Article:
Furthermore, the benefits of the bill include making the government to increase its take from a growing number of deep-water developments. Review of the royalties on gas by creating a new fiscal regime separate from rules governing oil. Changes to the way tax breaks are applied for new developments. To this end therefore, oil companies will be encouraged to refine at least 50 percent of their production inNigeriaby the end of the decade, and in addition, new rules to boost employment of Nigerians in the oil industry will take effect. The issue of incentives to encourage development of marginal fields as well as improve community programmes in the Niger Delta Region, the goose that lays the golden eggs.
Importantly, the PIB would restructure, repackage and revolutionize the oil industry in a system that would guarantee more returns on investment forNigeria, which currently rely immensely on oil for 90% of its foreign exchange earnings. The Bill combines sixteen (16) different Nigerian Petroleum Laws like the existing legislations as the Petroleum Act 1969; the Petroleum Profits Act 1959 and the Nigerian Petroleum Corporation Act of 1977. Other existing laws to be affected include the Petroleum Profit Tax (PPT) Act of 1959; the Petroleum Act 1969; the Petroleum Technology Development Act 1973; the Associated Gas Re-injection Act 1979; the Petroleum Equalization Fund Act 1989; the Oil Pipelines Act 1990; the Nigerian National Petroleum Act 1997; and the Petroleum Products Pricing Regulatory Agency Act 2003. The Oil Producing Trade Section (OPTS) which made a submission before the Senate public hearing in July 2009 also highlighted the importance and fate of the Bill.
Writing on ‘What Fate Awaits the Petroleum Industry’ in the Thisday newspaper of Sunday,October 30, 2011 page 109, Mr. Onwuka Nzeshi, traced the journey of the bill through the sixth session of the parliament. According to him, the petroleum industry Bill was one of the most important, yet controversial that was presented during the sixth session of the National Assembly. His words, “The much politicized bill is geared towards enhancing greater transparency and accountability in oil and gas industry inNigeria. It seeks to introduce a wide range of reforms in the petroleum sector and evolve a set of new regulations to govern the operations of oil companies, local and foreign, doing business in the country. It was introduced by the government on the premise that the existing laws in the sector were old, archaic and had undermined transparency and accountability in the sector for several decades”.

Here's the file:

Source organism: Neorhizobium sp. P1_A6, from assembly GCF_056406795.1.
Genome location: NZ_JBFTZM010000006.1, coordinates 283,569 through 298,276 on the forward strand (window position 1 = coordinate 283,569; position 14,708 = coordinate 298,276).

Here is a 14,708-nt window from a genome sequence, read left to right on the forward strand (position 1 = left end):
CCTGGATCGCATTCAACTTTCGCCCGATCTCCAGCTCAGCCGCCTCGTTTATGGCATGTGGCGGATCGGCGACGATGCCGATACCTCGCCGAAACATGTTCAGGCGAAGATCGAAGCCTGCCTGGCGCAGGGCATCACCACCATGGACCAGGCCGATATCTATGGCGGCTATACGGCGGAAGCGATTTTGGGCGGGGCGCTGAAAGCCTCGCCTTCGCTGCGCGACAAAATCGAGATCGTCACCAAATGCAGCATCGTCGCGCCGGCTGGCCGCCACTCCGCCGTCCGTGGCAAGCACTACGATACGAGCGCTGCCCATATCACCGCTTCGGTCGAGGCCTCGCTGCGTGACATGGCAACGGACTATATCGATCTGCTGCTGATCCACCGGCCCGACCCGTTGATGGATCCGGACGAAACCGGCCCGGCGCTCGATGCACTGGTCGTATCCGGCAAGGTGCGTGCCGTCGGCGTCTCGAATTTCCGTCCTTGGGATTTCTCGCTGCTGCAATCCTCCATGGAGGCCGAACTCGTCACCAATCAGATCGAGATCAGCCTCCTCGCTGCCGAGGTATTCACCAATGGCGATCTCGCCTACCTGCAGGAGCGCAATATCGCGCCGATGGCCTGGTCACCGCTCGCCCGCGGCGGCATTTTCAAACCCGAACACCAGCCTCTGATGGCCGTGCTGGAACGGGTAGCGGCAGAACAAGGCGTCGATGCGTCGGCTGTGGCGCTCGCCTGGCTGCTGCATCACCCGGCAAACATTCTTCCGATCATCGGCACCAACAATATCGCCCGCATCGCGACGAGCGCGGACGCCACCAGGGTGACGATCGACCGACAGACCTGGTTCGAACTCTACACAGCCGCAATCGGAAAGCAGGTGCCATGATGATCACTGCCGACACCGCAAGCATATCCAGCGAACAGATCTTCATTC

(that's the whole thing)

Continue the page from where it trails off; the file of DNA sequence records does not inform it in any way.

Interestingly, the Minister of Petroleum Resources, Mrs. Diezani Allison-Madueke, sometime acknowledged that the signing of the Bill into law will move Nigerian businessmen and women into the commanding heights of the oil and gas industry, while the oil bearing communities could attract incentives as much as $1.1 billion from oil revenue if the law comes into effect. What a bonanza and improvement on the standard of living of Nigerians! She specifically pointed out that theNigeria’s annual oil revenue is expected to rise to about $680 billion when the Petroleum Industry Bill is passed into law. Another bonanza forNigeria, Nigerians indeed!
Finally, as part of efforts to boost the activities of the oil industry, the Bill should be passed without further delay to give the NNPC (currently funded by the government the opportunities to create a viable and self-financing oil companies for the good and betterment of all Nigerians.
Charles Ikedikwa Soeze, fhnr, fcida, fcai, cpae, son, emba, is a
Mass Communications Scholar cum Professional Public
Relations Practitioner and Head, Academic and Physical
Planning, (A&PP) of the Petroleum Training Institute (PTI),
Effurun, Delta State, Nigeria (08036724193)